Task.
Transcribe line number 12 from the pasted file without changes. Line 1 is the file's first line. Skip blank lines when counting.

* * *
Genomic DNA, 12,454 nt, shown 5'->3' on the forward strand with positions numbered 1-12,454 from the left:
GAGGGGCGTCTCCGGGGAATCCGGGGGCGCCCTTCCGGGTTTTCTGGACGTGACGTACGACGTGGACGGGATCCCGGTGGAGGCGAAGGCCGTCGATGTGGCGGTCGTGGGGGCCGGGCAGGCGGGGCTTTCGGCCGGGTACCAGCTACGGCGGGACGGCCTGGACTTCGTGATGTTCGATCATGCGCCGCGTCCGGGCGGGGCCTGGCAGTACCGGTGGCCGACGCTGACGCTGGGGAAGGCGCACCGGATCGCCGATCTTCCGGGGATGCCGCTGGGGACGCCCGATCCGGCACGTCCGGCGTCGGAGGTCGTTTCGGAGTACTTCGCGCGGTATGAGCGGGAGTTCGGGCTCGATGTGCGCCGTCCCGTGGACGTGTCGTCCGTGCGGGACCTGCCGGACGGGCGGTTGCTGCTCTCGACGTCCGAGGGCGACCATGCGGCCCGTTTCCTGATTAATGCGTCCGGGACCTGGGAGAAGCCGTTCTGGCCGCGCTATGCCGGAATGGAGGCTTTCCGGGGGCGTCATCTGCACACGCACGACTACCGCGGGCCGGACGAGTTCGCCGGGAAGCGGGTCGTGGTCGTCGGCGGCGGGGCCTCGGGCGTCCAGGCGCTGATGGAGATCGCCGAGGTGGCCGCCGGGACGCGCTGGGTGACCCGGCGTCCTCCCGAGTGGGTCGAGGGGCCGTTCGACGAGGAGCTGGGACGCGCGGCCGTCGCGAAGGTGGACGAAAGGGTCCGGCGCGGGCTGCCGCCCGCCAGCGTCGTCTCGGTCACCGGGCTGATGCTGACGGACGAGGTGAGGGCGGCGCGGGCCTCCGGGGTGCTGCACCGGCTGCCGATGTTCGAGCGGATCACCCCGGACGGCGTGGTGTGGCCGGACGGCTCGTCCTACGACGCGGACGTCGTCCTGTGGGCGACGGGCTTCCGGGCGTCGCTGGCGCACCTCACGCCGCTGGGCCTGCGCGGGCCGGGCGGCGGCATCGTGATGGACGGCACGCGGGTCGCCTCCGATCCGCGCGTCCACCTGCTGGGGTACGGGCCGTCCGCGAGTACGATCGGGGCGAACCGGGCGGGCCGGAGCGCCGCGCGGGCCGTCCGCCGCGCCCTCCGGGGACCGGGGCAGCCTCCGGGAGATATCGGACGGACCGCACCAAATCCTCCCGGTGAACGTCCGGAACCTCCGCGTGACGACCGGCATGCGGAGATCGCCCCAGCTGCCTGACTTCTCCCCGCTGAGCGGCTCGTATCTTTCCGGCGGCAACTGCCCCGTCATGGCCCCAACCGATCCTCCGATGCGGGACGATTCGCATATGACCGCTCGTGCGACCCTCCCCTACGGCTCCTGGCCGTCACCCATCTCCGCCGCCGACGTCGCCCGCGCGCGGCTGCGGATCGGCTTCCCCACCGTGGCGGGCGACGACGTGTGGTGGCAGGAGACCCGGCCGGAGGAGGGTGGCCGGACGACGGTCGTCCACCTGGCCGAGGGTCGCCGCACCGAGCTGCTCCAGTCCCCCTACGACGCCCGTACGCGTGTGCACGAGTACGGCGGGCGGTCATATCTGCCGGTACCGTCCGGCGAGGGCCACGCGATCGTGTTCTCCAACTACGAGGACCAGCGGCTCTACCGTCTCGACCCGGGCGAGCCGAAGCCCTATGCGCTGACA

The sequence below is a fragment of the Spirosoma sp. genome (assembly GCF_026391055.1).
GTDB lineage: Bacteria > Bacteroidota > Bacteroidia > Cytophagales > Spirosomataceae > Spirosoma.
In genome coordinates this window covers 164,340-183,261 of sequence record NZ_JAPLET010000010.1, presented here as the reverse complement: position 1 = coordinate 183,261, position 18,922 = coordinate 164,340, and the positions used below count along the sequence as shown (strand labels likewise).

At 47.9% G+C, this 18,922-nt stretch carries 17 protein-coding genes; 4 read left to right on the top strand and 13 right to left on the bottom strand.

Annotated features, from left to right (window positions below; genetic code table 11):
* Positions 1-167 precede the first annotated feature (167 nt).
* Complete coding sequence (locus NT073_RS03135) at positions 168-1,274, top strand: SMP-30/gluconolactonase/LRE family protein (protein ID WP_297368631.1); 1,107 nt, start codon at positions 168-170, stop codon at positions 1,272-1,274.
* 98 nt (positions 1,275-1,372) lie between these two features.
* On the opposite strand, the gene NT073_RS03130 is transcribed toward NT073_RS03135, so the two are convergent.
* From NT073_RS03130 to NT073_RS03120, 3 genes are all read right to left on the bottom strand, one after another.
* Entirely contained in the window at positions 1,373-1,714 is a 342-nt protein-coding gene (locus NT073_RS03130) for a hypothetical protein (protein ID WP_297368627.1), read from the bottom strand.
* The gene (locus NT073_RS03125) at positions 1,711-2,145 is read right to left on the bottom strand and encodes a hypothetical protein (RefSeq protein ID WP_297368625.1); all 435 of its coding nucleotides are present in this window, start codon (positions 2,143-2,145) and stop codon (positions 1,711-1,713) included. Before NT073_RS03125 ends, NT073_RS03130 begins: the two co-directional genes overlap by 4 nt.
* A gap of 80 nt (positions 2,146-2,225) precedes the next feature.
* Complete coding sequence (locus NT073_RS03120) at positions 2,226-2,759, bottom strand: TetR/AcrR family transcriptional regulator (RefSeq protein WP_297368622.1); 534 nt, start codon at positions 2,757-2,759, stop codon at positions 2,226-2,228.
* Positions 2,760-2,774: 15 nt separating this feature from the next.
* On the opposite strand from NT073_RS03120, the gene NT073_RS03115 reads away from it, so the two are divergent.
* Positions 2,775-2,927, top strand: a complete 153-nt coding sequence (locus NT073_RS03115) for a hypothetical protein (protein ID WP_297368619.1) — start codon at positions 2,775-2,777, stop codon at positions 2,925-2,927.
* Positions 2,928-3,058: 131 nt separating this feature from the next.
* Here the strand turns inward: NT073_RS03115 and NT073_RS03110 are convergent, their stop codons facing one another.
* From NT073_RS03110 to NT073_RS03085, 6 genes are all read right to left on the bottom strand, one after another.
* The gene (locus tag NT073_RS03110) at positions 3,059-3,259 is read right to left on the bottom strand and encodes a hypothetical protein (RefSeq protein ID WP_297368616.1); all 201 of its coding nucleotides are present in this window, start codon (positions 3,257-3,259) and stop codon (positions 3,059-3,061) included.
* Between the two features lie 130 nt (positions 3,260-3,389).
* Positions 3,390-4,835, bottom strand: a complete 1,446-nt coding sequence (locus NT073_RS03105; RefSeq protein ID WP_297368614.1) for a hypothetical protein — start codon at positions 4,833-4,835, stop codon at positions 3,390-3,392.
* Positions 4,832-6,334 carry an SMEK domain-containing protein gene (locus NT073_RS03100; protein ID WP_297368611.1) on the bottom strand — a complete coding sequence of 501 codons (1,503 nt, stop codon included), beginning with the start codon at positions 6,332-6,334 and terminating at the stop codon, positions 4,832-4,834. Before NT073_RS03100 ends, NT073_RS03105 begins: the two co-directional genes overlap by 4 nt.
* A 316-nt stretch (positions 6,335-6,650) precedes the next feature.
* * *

* From NT073_RS03130 to NT073_RS03120, 3 genes are all read right to left on the bottom strand, one after another.